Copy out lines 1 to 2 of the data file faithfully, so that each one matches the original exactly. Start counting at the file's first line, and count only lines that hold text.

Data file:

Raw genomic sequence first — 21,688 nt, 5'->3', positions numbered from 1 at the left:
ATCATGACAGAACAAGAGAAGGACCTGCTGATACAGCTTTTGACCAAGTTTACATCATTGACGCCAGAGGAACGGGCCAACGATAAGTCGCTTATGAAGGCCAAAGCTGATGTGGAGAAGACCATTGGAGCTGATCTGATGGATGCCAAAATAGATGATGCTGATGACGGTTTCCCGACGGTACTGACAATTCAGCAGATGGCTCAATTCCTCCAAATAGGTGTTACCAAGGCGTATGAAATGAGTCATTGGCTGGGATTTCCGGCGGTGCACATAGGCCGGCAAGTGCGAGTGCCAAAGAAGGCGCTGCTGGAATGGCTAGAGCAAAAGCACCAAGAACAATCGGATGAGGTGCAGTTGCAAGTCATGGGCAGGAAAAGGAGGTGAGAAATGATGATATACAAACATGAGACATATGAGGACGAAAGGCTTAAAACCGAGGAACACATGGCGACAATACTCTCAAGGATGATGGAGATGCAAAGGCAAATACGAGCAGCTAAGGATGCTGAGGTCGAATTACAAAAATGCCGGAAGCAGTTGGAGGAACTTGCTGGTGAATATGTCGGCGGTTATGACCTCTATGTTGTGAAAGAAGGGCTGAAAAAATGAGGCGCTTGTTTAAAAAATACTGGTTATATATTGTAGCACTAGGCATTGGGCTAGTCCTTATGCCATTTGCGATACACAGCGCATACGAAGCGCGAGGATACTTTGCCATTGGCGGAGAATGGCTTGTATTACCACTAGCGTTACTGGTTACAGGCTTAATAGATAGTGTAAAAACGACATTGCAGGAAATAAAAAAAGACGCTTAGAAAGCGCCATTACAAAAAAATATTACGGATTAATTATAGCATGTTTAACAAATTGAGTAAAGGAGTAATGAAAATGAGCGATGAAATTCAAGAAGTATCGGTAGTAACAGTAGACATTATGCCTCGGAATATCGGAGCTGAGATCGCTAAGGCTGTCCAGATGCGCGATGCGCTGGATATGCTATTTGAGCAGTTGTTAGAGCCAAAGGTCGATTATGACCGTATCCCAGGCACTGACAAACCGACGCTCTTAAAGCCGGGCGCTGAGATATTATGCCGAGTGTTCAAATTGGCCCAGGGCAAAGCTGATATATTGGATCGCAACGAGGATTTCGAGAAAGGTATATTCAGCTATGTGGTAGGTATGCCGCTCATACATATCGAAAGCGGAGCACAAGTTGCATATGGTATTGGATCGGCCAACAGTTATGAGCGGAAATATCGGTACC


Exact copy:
Raw genomic sequence first — 21,688 nt, 5'->3', positions numbered from 1 at the left:
ATCATGACAGAACAAGAGAAGGACCTGCTGATACAGCTTTTGACCAAGTTTACATCATTGACGCCAGAGGAACGGGCCAACGATAAGTCGCTTATGAAGGCCAAAGCTGATGTGGAGAAGACCATTGGAGCTGATCTGATGGATGCCAAAATAGATGATGCTGATGACGGTTTCCCGACGGTACTGACAATTCAGCAGATGGCTCAATTCCTCCAAATAGGTGTTACCAAGGCGTATGAAATGAGTCATTGGCTGGGATTTCCGGCGGTGCACATAGGCCGGCAAGTGCGAGTGCCAAAGAAGGCGCTGCTGGAATGGCTAGAGCAAAAGCACCAAGAACAATCGGATGAGGTGCAGTTGCAAGTCATGGGCAGGAAAAGGAGGTGAGAAATGATGATATACAAACATGAGACATATGAGGACGAAAGGCTTAAAACCGAGGAACACATGGCGACAATACTCTCAAGGATGATGGAGATGCAAAGGCAAATACGAGCAGCTAAGGATGCTGAGGTCGAATTACAAAAATGCCGGAAGCAGTTGGAGGAACTTGCTGGTGAATATGTCGGCGGTTATGACCTCTATGTTGTGAAAGAAGGGCTGAAAAAATGAGGCGCTTGTTTAAAAAATACTGGTTATATATTGTAGCACTAGGCATTGGGCTAGTCCTTATGCCATTTGCGATACACAGCGCATACGAAGCGCGAGGATACTTTGCCATTGGCGGAGAATGGCTTGTATTACCACTAGCGTTACTGGTTACAGGCTTAATAGATAGTGTAAAAACGACATTGCAGGAAATAAAAAAAGACGCTTAGAAAGCGCCATTACAAAAAAATATTACGGATTAATTATAGCATGTTTAACAAATTGAGTAAAGGAGTAATGAAAATGAGCGATGAAATTCAAGAAGTATCGGTAGTAACAGTAGACATTATGCCTCGGAATATCGGAGCTGAGATCGCTAAGGCTGTCCAGATGCGCGATGCGCTGGATATGCTATTTGAGCAGTTGTTAGAGCCAAAGGTCGATTATGACCGTATCCCAGGCACTGACAAACCGACGCTCTTAAAGCCGGGCGCTGAGATATTATGCCGAGTGTTCAAATTGGCCCAGGGCAAAGCTGATATATTGGATCGCAACGAGGATTTCGAGAAAGGTATATTCAGCTATGTGGTAGGTATGCCGCTCATACATATCGAAAGCGGAGCACAAGTTGCATATGGTATTGGATCGGCCAACAGTTATGAGCGGAAATATCGGTACC